If you’re the kind of person who prefers freedom to security, who feels more comfortable in a small room than a large one and who finds that happiness comes from matching your wants to your needs, then running to stand still isn’t where your joy lies. In New York, a part of me was always somewhere else, thinking of what a simple life in Japan might be like. Now I’m there, I find that I almost never think of Rockefeller Center or Park Avenue at all.

[Editor’s note: an earlier version of this post included an inaccurate reference to the constitution of Japan. It has since been removed.]


Author Photo



Pico Iyer’s most recent book, “The Open Road: The Global Journey of the Fourteenth Dalai Lama,” is just out in paperback.

3 thoughts on “Learning the joy of living with less

  1. When my husband became critically ill, I decided to stay home with him. It took quite an adjustment period. It is possible though to shift our interest from materialism to the joy of sheer living………feeling the wind, smelling the blossoms, hearing the different sounds of birds. There also comes a shift in understanding life…..it isn’t all about “me”, there is a force that orchestrates. I actually feel richer today than I did when my husband was working and I had 2 jobs. I don’t pretend to understand it, but it has happened and I am living it.

  2. Sherry,

    You say “I don’t pretend to understand it, but it has happened and I am living it.”

    It’s hard for me to remember that this is a new idea to some people. I have felt — for so long! — two things:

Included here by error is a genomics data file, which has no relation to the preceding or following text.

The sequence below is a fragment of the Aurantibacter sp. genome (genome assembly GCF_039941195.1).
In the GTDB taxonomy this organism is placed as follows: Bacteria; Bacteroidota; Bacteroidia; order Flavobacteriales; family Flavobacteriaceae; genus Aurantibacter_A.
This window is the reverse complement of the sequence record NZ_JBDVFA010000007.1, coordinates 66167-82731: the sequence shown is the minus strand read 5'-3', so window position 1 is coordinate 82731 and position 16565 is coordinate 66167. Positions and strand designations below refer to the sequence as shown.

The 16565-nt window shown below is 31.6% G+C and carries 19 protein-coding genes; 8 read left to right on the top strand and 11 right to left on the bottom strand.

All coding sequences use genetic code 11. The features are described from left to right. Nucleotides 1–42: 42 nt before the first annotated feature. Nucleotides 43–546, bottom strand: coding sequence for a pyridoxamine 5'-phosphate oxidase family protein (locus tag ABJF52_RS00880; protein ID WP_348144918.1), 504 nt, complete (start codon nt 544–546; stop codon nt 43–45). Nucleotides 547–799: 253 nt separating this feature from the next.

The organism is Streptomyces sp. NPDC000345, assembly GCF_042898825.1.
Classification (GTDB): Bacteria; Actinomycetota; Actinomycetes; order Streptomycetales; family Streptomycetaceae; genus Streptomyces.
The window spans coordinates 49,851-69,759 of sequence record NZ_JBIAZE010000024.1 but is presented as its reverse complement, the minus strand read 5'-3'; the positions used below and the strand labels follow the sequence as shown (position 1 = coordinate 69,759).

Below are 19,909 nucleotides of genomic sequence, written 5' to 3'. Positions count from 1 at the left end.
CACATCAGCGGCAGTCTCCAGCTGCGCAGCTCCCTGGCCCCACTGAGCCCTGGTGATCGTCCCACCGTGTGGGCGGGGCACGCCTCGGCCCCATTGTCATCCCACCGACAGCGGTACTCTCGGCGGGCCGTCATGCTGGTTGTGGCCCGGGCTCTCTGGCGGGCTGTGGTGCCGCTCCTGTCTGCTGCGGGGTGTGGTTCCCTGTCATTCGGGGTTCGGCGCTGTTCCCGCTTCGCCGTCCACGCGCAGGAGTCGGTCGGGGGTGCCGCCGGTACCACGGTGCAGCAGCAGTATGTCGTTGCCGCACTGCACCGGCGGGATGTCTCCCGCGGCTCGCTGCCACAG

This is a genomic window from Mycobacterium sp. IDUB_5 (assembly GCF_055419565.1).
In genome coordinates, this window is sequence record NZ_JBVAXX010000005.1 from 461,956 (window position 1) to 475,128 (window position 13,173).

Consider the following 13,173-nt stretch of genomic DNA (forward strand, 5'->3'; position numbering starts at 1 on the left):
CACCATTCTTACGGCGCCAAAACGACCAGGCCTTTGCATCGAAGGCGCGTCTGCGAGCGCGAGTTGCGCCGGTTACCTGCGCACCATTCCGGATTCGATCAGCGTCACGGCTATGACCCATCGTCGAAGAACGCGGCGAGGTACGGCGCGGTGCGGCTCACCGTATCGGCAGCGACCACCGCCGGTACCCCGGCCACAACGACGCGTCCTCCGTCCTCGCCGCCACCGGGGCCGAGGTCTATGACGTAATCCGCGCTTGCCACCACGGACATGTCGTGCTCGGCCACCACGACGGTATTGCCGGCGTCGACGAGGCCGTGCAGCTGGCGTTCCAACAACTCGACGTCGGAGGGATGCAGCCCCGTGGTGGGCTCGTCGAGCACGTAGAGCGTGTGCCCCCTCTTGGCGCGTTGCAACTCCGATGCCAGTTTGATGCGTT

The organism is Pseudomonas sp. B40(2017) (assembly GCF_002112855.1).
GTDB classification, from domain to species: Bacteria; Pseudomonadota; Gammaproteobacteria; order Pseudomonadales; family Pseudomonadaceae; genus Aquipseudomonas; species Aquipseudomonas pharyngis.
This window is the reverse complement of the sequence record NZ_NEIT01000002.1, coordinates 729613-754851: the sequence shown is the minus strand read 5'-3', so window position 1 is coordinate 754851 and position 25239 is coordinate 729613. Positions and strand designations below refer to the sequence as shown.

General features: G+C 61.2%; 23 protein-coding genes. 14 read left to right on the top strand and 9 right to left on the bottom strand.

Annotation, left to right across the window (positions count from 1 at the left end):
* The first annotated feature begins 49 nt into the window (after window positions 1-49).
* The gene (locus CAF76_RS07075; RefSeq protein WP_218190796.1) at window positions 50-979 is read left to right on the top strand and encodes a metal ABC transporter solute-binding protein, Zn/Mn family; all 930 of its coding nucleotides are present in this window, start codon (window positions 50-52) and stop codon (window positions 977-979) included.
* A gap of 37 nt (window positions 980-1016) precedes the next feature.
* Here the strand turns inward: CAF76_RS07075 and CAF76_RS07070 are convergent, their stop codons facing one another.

1) the more things we own, the more things own us!
    2) the only thing worth buying, once you have the essentials, is your time.

    It follows, therefore, that reducing our desires, our wants, reduces the amount of our time — our life — that we have to spend acquiring the money to have those essentials. And, with fewer things owning us, we feel more alive, more in touch with REAL life.

    One tragedy of the stupid materialism that defiles our civilization is that industrial development could have been used to get us our essentials in less time, thus freeing us to live more human lives. Instead, it has been used to increase the number, complexity and cost of the things we are taught we “must have,” thus leaving us poorer in the real things of life. (This also encourages greed, theft, poverty and a form of insanity in which people learn to prefer the image they are sold to the reality they really would prefer.)

    Henry Thoreau knew it almost before it happened. Anyone who reads even the first chapter of Walden is entirely prepared for the whirlwind we are living through.

  3. Wise thoughts. I agree whole heartedly. I don’t know that it is such a new idea, as it is a new experience. Knowing something and living it can be 2 different things. Choosing to live a certain way and being, in a sense, forced into it can be different experiences. I hope that was clear.